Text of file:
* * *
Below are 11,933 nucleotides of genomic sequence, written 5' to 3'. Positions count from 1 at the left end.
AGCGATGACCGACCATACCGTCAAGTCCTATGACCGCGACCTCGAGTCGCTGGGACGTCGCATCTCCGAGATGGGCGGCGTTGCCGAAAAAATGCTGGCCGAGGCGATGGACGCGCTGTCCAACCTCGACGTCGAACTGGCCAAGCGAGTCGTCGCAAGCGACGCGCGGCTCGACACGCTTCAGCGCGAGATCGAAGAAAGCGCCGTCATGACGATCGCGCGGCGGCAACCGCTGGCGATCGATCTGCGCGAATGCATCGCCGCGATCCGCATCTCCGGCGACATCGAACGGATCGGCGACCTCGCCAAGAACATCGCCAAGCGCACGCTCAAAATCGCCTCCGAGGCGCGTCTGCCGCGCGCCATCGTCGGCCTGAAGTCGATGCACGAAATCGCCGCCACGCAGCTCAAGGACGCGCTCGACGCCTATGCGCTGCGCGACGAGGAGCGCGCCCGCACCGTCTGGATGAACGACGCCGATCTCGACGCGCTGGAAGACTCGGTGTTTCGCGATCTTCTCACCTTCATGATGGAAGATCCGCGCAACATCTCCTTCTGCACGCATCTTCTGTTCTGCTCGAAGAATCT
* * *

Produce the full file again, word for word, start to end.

Below are 11,933 nucleotides of genomic sequence, written 5' to 3'. Positions count from 1 at the left end.
AGCGATGACCGACCATACCGTCAAGTCCTATGACCGCGACCTCGAGTCGCTGGGACGTCGCATCTCCGAGATGGGCGGCGTTGCCGAAAAAATGCTGGCCGAGGCGATGGACGCGCTGTCCAACCTCGACGTCGAACTGGCCAAGCGAGTCGTCGCAAGCGACGCGCGGCTCGACACGCTTCAGCGCGAGATCGAAGAAAGCGCCGTCATGACGATCGCGCGGCGGCAACCGCTGGCGATCGATCTGCGCGAATGCATCGCCGCGATCCGCATCTCCGGCGACATCGAACGGATCGGCGACCTCGCCAAGAACATCGCCAAGCGCACGCTCAAAATCGCCTCCGAGGCGCGTCTGCCGCGCGCCATCGTCGGCCTGAAGTCGATGCACGAAATCGCCGCCACGCAGCTCAAGGACGCGCTCGACGCCTATGCGCTGCGCGACGAGGAGCGCGCCCGCACCGTCTGGATGAACGACGCCGATCTCGACGCGCTGGAAGACTCGGTGTTTCGCGATCTTCTCACCTTCATGATGGAAGATCCGCGCAACATCTCCTTCTGCACGCATCTTCTGTTCTGCTCGAAGAATCT